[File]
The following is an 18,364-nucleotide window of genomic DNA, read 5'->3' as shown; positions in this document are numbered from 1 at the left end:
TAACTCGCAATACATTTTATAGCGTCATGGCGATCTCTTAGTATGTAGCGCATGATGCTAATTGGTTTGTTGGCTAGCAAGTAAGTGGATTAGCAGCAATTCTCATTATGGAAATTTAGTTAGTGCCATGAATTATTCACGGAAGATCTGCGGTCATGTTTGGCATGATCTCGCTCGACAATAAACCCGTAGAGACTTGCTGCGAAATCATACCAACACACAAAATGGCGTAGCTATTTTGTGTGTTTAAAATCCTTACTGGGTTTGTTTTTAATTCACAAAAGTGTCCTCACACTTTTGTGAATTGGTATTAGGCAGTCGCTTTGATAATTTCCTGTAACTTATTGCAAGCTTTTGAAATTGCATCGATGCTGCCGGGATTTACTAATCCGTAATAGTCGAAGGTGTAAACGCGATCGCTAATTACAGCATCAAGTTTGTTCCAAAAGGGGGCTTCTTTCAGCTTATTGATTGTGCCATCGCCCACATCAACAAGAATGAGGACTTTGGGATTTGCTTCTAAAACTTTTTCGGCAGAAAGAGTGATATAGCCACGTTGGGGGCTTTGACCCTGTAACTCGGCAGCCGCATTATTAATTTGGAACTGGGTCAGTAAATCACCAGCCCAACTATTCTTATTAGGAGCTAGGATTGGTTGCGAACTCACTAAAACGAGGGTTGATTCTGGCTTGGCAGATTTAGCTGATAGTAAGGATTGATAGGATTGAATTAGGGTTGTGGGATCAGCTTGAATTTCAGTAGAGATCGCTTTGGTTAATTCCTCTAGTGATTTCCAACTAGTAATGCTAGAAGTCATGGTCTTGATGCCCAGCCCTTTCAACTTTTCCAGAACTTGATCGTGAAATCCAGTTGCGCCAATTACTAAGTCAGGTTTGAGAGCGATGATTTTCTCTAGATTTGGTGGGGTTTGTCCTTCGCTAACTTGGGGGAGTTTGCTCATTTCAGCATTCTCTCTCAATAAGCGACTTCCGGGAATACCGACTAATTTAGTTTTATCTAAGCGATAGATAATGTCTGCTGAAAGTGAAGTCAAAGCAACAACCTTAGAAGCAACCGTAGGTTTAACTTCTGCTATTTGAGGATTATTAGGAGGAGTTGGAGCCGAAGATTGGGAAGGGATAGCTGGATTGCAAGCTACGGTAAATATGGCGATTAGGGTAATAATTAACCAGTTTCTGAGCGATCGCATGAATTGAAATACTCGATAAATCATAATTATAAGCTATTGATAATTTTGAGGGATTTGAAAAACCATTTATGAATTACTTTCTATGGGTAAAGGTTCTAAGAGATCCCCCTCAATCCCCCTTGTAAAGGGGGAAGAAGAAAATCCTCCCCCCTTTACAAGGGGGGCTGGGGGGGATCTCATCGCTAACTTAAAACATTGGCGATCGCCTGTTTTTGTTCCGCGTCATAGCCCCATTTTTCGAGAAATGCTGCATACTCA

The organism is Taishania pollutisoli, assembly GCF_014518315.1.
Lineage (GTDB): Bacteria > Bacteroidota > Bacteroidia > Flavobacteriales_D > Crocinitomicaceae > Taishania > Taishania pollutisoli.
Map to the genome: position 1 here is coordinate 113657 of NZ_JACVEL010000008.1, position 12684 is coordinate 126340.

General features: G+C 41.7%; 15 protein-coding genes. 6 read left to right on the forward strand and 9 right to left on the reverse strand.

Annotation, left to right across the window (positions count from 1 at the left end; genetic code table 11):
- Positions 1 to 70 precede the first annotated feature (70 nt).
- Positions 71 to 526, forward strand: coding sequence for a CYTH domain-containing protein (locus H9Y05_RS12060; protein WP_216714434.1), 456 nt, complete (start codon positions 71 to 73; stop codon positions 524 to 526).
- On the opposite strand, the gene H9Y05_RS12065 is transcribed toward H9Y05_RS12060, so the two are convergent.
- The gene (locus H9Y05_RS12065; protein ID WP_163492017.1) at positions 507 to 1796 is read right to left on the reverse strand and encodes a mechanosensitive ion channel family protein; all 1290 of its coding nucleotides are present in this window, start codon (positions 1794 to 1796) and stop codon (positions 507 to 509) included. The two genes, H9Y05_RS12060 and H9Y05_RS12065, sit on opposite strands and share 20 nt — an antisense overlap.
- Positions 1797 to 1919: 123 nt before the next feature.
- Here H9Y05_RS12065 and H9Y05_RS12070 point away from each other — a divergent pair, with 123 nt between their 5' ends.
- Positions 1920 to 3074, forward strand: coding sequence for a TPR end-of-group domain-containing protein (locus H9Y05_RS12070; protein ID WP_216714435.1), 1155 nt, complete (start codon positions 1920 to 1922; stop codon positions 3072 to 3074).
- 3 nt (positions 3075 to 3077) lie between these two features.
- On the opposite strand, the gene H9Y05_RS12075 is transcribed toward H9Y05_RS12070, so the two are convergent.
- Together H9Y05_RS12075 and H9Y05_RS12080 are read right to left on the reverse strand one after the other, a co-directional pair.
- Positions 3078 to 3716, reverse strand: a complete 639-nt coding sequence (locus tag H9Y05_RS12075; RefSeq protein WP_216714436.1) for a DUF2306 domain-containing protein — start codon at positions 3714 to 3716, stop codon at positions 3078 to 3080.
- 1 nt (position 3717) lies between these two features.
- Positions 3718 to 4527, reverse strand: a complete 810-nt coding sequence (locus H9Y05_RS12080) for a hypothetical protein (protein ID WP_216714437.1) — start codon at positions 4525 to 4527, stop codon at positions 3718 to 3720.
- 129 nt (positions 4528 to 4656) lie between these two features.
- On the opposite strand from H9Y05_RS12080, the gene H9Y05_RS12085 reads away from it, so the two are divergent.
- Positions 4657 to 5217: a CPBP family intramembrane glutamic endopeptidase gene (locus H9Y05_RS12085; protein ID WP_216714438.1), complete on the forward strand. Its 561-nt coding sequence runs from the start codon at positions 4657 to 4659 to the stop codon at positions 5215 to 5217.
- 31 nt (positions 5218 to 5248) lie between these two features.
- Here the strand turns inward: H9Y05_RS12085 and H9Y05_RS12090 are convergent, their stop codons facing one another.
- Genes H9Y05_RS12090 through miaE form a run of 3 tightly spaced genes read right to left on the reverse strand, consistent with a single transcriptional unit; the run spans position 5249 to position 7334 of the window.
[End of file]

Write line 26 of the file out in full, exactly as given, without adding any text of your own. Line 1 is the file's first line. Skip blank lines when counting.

- Genes H9Y05_RS12090 through miaE form a run of 3 tightly spaced genes read right to left on the reverse strand, consistent with a single transcriptional unit; the run spans position 5249 to position 7334 of the window.